“The Samaritan woman would become one of the most popular figures in early Christian art. She appeared in the mid-third-century Dura Europa baptistery, in the Roman catacombs, and in early church mosaics. Usually wearing a striped dress, she stood at the well, bucket in hand, while Jesus sat nearby, speaking to her. Her boldness in disputation suggests that one way paradise flows into the world as living water is through those who raise questions, probe answers, and stay in the conversation.” (From Saving Paradise: How Christianity Traded Love of This World for Crucifixion and Empire, p. 44)
Jesus’ method of teaching is the active engagement of a community of learning in an atmosphere of respect for all. I think we can get behind that. You may have heard the joke about directional signs in the afterlife, “This way to heaven,” and “This way to a discussion about heaven.” For UU’s, they point the same way. We are seekers, scientists, mystics, and investigators. Asking big questions is central to the way of our faith. Each one of us brings our own responses to those questions. We work to build a congregation and a world where every seeker can fully participate in the conversation. We each bring different thoughts and talents.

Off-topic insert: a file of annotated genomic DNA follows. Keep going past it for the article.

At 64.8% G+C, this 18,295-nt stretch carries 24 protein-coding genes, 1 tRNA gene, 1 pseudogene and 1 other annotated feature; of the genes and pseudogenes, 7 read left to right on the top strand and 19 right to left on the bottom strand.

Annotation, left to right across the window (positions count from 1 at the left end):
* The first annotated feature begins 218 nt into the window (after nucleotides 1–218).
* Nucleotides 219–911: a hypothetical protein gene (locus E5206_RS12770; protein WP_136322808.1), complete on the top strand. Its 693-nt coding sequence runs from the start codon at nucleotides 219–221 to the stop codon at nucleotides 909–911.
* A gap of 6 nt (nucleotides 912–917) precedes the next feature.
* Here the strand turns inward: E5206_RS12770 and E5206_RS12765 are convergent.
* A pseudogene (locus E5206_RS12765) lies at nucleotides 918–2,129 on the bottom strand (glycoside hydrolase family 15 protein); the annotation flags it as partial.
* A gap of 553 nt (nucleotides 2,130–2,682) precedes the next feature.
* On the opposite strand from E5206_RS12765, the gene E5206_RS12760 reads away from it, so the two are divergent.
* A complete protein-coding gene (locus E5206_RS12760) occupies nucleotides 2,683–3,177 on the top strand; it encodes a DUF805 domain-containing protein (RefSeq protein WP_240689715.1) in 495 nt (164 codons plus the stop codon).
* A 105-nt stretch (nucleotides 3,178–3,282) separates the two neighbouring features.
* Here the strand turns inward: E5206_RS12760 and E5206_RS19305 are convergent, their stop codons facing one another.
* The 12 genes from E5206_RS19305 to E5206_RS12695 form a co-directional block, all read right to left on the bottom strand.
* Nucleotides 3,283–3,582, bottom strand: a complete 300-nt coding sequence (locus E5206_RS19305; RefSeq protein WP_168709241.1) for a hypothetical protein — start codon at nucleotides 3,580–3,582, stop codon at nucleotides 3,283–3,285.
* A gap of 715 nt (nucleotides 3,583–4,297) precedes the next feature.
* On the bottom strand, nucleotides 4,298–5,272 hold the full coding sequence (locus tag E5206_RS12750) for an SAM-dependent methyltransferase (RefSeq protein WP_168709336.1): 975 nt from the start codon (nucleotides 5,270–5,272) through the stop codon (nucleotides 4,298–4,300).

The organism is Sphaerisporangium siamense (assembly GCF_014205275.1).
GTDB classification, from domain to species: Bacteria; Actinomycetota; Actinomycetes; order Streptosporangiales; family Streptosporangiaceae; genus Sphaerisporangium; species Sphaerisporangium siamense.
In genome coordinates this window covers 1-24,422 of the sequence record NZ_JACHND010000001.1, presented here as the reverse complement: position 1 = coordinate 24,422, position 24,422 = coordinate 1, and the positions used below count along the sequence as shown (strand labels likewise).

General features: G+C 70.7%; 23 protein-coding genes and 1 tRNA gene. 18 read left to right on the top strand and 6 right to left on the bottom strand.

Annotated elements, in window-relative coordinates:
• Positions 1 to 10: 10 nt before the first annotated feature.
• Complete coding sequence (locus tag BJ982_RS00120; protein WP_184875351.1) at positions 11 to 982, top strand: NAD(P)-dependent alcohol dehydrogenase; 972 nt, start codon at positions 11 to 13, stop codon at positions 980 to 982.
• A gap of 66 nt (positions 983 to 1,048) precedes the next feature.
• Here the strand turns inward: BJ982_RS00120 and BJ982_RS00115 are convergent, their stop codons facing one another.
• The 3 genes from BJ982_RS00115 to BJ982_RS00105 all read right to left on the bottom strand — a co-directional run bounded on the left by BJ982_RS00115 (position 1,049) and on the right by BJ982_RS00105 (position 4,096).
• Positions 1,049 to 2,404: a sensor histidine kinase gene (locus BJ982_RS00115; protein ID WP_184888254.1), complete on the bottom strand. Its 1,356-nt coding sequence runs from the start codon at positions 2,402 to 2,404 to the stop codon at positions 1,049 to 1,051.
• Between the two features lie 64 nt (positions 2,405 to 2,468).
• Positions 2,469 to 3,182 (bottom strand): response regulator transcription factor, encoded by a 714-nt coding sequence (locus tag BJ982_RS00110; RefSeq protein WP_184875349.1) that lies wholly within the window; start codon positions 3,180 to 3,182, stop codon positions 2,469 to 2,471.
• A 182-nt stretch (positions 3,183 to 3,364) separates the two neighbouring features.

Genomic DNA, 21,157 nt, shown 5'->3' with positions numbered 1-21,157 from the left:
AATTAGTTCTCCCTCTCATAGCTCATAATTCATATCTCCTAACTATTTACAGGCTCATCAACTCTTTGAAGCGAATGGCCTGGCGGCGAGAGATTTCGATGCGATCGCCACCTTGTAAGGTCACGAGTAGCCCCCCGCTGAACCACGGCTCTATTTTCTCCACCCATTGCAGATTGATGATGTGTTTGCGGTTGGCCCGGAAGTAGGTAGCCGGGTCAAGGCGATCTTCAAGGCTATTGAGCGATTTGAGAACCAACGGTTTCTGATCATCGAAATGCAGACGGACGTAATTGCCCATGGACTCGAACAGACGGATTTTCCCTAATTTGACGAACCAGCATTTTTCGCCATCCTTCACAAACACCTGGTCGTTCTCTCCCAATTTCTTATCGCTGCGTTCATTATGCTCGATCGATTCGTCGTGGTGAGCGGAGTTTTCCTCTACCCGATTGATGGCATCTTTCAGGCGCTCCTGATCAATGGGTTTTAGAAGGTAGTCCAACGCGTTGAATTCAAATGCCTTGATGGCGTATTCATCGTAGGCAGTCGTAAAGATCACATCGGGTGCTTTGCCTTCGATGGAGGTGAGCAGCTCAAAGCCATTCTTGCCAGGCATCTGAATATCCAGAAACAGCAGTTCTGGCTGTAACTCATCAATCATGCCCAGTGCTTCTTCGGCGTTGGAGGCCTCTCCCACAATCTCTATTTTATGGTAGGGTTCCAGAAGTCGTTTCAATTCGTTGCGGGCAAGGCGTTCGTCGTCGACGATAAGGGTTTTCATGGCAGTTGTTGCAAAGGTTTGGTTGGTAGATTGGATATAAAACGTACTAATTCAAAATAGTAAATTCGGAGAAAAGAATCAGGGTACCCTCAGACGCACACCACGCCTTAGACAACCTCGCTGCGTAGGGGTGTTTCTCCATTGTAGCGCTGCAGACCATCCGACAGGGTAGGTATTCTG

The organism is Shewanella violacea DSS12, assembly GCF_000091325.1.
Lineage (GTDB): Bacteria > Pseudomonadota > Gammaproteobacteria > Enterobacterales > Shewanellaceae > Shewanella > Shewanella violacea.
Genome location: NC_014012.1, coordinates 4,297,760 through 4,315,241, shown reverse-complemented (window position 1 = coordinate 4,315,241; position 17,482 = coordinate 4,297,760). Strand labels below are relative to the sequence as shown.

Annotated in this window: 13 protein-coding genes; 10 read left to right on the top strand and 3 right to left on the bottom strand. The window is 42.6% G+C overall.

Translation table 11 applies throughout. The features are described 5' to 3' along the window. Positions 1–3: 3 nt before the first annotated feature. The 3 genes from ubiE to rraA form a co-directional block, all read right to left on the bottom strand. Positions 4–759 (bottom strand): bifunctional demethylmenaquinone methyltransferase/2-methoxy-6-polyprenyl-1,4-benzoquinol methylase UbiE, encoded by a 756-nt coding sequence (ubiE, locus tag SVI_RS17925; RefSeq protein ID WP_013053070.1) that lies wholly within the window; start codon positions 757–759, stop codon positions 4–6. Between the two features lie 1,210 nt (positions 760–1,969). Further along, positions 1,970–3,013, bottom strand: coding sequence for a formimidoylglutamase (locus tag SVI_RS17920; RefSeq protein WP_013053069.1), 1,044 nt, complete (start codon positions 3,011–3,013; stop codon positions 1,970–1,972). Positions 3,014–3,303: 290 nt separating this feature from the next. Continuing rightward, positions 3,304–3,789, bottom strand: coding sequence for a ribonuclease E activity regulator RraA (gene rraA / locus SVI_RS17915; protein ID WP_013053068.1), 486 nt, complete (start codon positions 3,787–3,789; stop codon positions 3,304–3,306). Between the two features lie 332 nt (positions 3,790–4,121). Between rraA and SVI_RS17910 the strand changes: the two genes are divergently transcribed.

This is a congregation where we share our gifts. We respect one another and encourage each other in our spiritual growth. One ways we show that respect and encouragement is by inviting members and friends to lead summer Sunday services. Your perspective matters. Each person’s active engagement with learning and spirituality matters. Let M.N. or D.L.K. know when you’d like to speak your truth in love.
Another aspect of Jesus’ ministry is that of healing. He doesn’t just go around lifting the illnesses of the wealthy and powerful, although of course sickness and suffering reach everyone eventually. Healing stories about Jesus focus on people who have been cut off from other sources of hope. In the stories, he not only restores sight, strength, and relief from physical pain; his compassionate attention and physical touch cross the borders of marginalization. He brings rejected people back into community by acknowledging their humanity.
For instance, there is this pair of healing stories from Luke 5:12-20 (similar to Mark 1:40-2:5; this is from the Revised English Bible translation):